A Brokerage account is a taxable investment account- you contribute to a brokerage account with after-tax money BUT you're taxed on any earnings (dividends, capital gains, interest). Brokerage accounts are opened through a broker or investment advisory firm. You are able to purchase stocks, mutual funds, Index Funds, and other investment types with this account.

- More flexible than a 401(k), IRA, Roth IRA
- No contributions limitations- you can contribute as much as you want
- No income limitations
- Can withdraw your money at any time without penalties

- Not a tax-deferred account
- You're taxed on any investment earnings- dividends, gains from buying/selling
- Fees from the firms can be extremely high- choose your broker/advisory firm wisely


- Defined Benefit Pension Plan (Pensions Plans)- Pension plans provide a specific payment amount in retirement. The amount is based on factors such as your salary and the years of service. With pension plans, employees have little control over the funds until they are received upon retirement.

- 403(b) Plan- Retirement Account for certain employees of public schools and tax-exempt organizations.

- 457 Plans- Tax-deferred compensation retirement plan/s offered by state/local government and some nonprofit employers. Two types of 457 plan- 457(b) & 457(f).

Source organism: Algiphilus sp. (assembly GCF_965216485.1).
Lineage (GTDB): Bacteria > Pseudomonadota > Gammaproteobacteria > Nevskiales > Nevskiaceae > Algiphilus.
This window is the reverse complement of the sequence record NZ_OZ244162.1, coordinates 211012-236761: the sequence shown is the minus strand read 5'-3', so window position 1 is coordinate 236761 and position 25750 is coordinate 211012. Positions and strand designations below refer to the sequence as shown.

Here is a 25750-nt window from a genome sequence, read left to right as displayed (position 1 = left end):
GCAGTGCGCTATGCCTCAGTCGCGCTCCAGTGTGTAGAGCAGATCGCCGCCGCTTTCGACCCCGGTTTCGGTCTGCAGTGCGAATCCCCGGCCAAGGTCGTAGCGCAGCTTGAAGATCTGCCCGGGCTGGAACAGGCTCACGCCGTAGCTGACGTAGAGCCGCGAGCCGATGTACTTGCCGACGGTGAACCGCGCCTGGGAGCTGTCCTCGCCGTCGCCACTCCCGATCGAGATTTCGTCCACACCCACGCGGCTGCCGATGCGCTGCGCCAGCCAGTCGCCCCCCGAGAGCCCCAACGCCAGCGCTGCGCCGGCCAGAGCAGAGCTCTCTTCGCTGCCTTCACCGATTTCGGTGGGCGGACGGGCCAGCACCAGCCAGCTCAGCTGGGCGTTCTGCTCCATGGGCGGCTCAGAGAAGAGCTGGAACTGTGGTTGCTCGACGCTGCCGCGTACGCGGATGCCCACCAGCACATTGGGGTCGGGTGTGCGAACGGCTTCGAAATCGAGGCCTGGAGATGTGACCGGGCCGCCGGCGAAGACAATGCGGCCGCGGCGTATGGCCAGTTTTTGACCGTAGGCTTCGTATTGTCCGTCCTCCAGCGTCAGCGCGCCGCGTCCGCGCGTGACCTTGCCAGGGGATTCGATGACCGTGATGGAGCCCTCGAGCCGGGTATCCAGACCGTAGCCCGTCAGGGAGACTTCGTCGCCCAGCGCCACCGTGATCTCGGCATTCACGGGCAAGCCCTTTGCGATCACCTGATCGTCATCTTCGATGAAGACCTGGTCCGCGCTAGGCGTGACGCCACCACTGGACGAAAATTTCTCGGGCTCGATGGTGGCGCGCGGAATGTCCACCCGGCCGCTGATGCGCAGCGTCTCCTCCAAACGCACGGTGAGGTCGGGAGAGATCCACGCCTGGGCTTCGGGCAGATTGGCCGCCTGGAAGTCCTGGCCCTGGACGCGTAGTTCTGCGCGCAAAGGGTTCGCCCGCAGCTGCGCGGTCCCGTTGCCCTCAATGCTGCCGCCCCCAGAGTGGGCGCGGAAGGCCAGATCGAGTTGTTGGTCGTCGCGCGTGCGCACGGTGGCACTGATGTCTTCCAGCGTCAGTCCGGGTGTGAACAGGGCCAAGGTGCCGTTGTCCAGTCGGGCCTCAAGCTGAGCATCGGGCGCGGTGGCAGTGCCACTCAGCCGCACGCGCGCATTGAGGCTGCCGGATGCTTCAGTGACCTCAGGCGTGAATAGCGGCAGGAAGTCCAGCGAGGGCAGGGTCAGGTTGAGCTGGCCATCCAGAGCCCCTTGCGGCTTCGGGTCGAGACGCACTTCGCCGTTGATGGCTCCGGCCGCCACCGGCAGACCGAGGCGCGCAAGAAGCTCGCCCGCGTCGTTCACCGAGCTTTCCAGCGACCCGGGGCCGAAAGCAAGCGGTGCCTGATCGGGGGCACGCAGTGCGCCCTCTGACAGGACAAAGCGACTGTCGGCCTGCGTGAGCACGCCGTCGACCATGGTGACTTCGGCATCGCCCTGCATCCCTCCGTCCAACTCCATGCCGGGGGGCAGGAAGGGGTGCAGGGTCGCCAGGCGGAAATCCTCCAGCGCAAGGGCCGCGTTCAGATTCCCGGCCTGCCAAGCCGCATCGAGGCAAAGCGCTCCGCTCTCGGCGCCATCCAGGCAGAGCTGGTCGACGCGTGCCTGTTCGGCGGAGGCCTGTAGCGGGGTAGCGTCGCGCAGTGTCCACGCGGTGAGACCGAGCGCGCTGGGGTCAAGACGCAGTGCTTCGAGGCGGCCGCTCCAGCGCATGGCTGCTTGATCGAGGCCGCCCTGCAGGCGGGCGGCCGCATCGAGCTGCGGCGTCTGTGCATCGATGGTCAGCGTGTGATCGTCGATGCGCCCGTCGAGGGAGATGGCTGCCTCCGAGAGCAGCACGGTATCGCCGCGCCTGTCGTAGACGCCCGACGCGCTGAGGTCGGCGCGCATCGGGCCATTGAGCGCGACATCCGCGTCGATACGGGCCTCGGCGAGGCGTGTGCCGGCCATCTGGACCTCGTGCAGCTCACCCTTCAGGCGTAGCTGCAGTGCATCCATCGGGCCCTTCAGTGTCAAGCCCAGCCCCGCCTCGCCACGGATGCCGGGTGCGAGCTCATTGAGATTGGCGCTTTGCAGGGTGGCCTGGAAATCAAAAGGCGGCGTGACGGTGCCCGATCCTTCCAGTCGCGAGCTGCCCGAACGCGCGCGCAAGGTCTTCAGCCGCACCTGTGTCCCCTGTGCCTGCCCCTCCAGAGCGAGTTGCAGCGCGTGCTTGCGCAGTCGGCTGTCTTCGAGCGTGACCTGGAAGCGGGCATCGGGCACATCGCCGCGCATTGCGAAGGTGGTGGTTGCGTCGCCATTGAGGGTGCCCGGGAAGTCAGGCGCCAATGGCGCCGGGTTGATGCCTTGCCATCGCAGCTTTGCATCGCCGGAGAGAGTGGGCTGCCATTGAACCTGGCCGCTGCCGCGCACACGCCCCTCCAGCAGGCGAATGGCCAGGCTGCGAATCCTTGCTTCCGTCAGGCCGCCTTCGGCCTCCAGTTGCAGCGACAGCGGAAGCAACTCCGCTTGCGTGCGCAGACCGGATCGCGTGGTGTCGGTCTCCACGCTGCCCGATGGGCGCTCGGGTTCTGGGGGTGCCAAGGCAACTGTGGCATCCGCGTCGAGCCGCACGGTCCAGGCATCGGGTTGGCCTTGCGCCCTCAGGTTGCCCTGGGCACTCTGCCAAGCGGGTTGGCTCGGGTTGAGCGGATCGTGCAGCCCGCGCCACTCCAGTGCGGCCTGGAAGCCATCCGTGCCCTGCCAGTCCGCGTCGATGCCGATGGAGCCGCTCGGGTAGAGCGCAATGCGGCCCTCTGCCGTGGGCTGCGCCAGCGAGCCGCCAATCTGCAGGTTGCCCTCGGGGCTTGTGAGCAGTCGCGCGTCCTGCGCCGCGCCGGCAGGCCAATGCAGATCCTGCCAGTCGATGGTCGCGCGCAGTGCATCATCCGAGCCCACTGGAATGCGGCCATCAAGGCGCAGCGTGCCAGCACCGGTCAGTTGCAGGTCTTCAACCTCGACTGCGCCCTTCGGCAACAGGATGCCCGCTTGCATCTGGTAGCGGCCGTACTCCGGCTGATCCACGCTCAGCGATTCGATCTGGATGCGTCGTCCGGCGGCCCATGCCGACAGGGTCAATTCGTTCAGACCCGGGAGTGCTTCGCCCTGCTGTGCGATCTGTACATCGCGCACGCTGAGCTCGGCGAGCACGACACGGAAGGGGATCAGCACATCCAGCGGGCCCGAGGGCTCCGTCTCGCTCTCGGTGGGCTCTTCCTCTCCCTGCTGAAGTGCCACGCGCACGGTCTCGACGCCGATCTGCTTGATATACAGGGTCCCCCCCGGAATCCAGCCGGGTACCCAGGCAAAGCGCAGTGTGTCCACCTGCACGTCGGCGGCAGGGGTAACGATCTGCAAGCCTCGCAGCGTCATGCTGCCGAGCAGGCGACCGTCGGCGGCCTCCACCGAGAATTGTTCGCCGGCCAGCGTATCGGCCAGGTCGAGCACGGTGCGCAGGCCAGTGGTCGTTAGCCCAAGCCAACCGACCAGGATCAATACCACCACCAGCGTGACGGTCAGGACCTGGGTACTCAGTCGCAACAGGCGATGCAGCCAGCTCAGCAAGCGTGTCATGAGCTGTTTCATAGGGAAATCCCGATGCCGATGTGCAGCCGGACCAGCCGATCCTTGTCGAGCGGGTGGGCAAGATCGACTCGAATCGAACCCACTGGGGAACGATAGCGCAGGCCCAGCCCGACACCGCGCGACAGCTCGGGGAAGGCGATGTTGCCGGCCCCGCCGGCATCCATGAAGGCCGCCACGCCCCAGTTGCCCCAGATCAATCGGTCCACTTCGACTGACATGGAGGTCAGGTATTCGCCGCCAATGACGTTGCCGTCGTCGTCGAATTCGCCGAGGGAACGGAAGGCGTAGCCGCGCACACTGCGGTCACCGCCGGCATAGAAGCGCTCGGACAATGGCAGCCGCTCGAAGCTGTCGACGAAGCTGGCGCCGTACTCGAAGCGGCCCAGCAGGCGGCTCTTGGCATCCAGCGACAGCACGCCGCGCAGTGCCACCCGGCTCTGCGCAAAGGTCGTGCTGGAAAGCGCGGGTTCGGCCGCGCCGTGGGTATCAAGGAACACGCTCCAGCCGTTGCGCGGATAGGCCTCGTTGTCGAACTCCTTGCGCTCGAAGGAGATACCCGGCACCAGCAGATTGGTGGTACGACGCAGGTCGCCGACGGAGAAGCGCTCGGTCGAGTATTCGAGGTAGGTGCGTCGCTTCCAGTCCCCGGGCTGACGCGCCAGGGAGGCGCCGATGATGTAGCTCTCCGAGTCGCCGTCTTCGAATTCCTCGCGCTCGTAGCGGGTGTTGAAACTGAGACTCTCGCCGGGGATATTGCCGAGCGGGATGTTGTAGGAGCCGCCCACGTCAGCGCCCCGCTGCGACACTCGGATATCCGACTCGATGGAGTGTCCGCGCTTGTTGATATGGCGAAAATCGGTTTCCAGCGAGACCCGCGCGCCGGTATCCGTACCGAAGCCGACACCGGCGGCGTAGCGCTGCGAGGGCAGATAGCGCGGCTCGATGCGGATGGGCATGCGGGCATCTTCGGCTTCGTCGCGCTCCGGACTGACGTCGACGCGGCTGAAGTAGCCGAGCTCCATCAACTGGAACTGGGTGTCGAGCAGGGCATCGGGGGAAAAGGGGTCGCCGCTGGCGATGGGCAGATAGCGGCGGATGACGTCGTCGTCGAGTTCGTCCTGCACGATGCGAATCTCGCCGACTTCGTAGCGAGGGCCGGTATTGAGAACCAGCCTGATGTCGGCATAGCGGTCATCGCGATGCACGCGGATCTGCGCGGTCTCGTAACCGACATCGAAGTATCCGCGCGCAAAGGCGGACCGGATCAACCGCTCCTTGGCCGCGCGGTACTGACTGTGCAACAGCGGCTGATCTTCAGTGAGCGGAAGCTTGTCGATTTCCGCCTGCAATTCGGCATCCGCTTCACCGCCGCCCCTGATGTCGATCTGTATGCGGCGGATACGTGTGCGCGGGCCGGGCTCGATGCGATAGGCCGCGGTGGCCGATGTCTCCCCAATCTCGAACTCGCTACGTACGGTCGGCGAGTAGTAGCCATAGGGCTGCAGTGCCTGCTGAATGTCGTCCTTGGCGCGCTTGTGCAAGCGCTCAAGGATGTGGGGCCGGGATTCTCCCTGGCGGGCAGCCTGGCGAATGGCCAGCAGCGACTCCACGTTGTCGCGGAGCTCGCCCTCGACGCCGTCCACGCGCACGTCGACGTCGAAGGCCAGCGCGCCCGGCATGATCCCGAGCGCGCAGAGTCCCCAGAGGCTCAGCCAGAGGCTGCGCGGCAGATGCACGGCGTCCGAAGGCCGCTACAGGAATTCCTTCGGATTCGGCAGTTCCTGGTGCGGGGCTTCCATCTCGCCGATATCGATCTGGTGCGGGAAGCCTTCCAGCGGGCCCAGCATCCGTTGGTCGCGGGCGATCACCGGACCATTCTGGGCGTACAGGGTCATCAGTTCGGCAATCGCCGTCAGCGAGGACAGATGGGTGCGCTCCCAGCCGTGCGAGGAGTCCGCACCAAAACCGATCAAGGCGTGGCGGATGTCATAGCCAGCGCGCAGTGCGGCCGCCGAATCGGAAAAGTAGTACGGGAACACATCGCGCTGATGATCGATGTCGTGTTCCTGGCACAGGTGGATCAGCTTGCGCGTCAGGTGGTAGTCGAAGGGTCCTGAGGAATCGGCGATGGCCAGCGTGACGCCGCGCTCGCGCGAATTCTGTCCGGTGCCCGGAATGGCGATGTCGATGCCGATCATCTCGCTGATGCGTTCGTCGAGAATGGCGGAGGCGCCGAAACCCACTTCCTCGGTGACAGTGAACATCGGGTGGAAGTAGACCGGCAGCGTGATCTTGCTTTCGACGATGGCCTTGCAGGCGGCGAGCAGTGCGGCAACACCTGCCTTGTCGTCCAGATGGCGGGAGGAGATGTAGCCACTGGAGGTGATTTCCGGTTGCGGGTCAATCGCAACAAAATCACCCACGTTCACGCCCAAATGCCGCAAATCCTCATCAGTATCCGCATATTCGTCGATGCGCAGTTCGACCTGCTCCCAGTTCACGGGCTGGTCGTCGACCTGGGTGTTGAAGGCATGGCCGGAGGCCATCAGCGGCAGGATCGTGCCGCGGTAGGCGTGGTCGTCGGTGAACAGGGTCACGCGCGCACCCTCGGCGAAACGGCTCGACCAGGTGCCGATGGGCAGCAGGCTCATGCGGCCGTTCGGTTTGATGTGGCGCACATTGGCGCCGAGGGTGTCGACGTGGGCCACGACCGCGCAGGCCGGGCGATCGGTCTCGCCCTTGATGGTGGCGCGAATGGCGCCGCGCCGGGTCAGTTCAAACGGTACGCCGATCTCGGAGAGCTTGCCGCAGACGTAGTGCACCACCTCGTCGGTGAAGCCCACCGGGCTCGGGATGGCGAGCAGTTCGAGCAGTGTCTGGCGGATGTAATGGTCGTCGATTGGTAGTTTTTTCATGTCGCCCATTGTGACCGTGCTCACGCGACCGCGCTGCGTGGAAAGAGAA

- SIMPLE Plan / SIMPLE IRA (Savings Incentive Match for Employees)- Sponsored retirement plan offered within small businesses that have 100 or fewer employees.

- SEP Plan / SEP IRA (Simplified Employee Pension Plan/ IRA Plan)- A retirement account that allows you to contribute a portion of your income if you're self-employed and have no employees.

- Solo 401(k)- Best for business owners or self-employed person with no employees except a spouse.


- 401(a)
- 419(e)
- 414(h)
- VEBA (Voluntary Employees Beneficiary Associations)
- SERP (Supplemental Executive Retirement Plans)

Everything there is to know about retirement accounts

Now, just because I mentioned all of these different types of retirement accounts does not mean you need to run and try to open one of each- NOPE. The number one thing you should walk away with is knowing that you have options, understanding each of your options and the benefits of each of them.

Next, you will identify what you currently have and where you stand with them (are you maxing them out, are you contributing to them? etc).

Keep in mind, before you open, buy, or sell anything- make sure you're understanding what you're doing. Not understanding could cost you thousands of dollars, and understanding which retirement account is best for you and how they work will save you thousands of dollars.